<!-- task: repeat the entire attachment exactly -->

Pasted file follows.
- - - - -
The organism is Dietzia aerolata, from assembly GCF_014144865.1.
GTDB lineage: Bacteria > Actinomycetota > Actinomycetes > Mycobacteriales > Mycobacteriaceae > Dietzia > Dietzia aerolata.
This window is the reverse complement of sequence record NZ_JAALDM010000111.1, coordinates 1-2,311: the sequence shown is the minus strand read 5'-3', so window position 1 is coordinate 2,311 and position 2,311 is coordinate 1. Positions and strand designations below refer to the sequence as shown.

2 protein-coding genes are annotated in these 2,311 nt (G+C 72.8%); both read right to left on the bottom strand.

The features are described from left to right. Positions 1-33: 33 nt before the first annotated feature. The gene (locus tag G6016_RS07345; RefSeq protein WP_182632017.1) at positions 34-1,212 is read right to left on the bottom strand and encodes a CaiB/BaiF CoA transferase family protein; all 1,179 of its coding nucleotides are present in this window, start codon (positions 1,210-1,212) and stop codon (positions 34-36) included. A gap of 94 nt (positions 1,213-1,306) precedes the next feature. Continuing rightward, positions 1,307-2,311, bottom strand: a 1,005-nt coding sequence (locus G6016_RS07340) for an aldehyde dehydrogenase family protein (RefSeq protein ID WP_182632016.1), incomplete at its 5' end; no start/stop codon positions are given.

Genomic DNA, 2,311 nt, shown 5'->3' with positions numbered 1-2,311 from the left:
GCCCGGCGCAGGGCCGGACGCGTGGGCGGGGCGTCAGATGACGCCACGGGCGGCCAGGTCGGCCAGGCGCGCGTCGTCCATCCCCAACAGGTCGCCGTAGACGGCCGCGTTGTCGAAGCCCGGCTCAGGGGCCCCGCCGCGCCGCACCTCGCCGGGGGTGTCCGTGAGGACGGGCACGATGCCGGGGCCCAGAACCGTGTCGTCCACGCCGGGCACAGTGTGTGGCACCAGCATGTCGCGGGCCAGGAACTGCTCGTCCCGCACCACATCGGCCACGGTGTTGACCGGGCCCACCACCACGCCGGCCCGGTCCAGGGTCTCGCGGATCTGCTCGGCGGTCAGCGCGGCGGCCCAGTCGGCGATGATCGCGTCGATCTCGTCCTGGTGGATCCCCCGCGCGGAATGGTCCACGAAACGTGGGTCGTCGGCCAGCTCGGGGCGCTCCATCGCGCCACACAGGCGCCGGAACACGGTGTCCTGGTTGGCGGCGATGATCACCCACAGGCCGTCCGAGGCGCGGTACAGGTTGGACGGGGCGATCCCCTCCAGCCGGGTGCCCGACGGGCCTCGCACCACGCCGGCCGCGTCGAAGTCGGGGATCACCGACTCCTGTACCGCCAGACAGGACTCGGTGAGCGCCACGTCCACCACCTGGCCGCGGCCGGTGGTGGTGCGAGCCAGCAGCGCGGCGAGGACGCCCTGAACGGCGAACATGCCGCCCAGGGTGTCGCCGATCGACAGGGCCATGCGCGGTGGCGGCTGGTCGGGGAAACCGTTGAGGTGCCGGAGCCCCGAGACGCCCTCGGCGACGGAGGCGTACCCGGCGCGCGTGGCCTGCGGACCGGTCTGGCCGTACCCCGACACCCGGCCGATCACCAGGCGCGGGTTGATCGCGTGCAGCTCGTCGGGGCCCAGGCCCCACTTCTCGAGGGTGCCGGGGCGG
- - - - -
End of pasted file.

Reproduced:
The organism is Dietzia aerolata, from assembly GCF_014144865.1.
GTDB lineage: Bacteria > Actinomycetota > Actinomycetes > Mycobacteriales > Mycobacteriaceae > Dietzia > Dietzia aerolata.
This window is the reverse complement of sequence record NZ_JAALDM010000111.1, coordinates 1-2,311: the sequence shown is the minus strand read 5'-3', so window position 1 is coordinate 2,311 and position 2,311 is coordinate 1. Positions and strand designations below refer to the sequence as shown.

2 protein-coding genes are annotated in these 2,311 nt (G+C 72.8%); both read right to left on the bottom strand.

The features are described from left to right. Positions 1-33: 33 nt before the first annotated feature. The gene (locus tag G6016_RS07345; RefSeq protein WP_182632017.1) at positions 34-1,212 is read right to left on the bottom strand and encodes a CaiB/BaiF CoA transferase family protein; all 1,179 of its coding nucleotides are present in this window, start codon (positions 1,210-1,212) and stop codon (positions 34-36) included. A gap of 94 nt (positions 1,213-1,306) precedes the next feature. Continuing rightward, positions 1,307-2,311, bottom strand: a 1,005-nt coding sequence (locus G6016_RS07340) for an aldehyde dehydrogenase family protein (RefSeq protein ID WP_182632016.1), incomplete at its 5' end; no start/stop codon positions are given.

Genomic DNA, 2,311 nt, shown 5'->3' with positions numbered 1-2,311 from the left:
GCCCGGCGCAGGGCCGGACGCGTGGGCGGGGCGTCAGATGACGCCACGGGCGGCCAGGTCGGCCAGGCGCGCGTCGTCCATCCCCAACAGGTCGCCGTAGACGGCCGCGTTGTCGAAGCCCGGCTCAGGGGCCCCGCCGCGCCGCACCTCGCCGGGGGTGTCCGTGAGGACGGGCACGATGCCGGGGCCCAGAACCGTGTCGTCCACGCCGGGCACAGTGTGTGGCACCAGCATGTCGCGGGCCAGGAACTGCTCGTCCCGCACCACATCGGCCACGGTGTTGACCGGGCCCACCACCACGCCGGCCCGGTCCAGGGTCTCGCGGATCTGCTCGGCGGTCAGCGCGGCGGCCCAGTCGGCGATGATCGCGTCGATCTCGTCCTGGTGGATCCCCCGCGCGGAATGGTCCACGAAACGTGGGTCGTCGGCCAGCTCGGGGCGCTCCATCGCGCCACACAGGCGCCGGAACACGGTGTCCTGGTTGGCGGCGATGATCACCCACAGGCCGTCCGAGGCGCGGTACAGGTTGGACGGGGCGATCCCCTCCAGCCGGGTGCCCGACGGGCCTCGCACCACGCCGGCCGCGTCGAAGTCGGGGATCACCGACTCCTGTACCGCCAGACAGGACTCGGTGAGCGCCACGTCCACCACCTGGCCGCGGCCGGTGGTGGTGCGAGCCAGCAGCGCGGCGAGGACGCCCTGAACGGCGAACATGCCGCCCAGGGTGTCGCCGATCGACAGGGCCATGCGCGGTGGCGGCTGGTCGGGGAAACCGTTGAGGTGCCGGAGCCCCGAGACGCCCTCGGCGACGGAGGCGTACCCGGCGCGCGTGGCCTGCGGACCGGTCTGGCCGTACCCCGACACCCGGCCGATCACCAGGCGCGGGTTGATCGCGTGCAGCTCGTCGGGGCCCAGGCCCCACTTCTCGAGGGTGCCGGGGCGG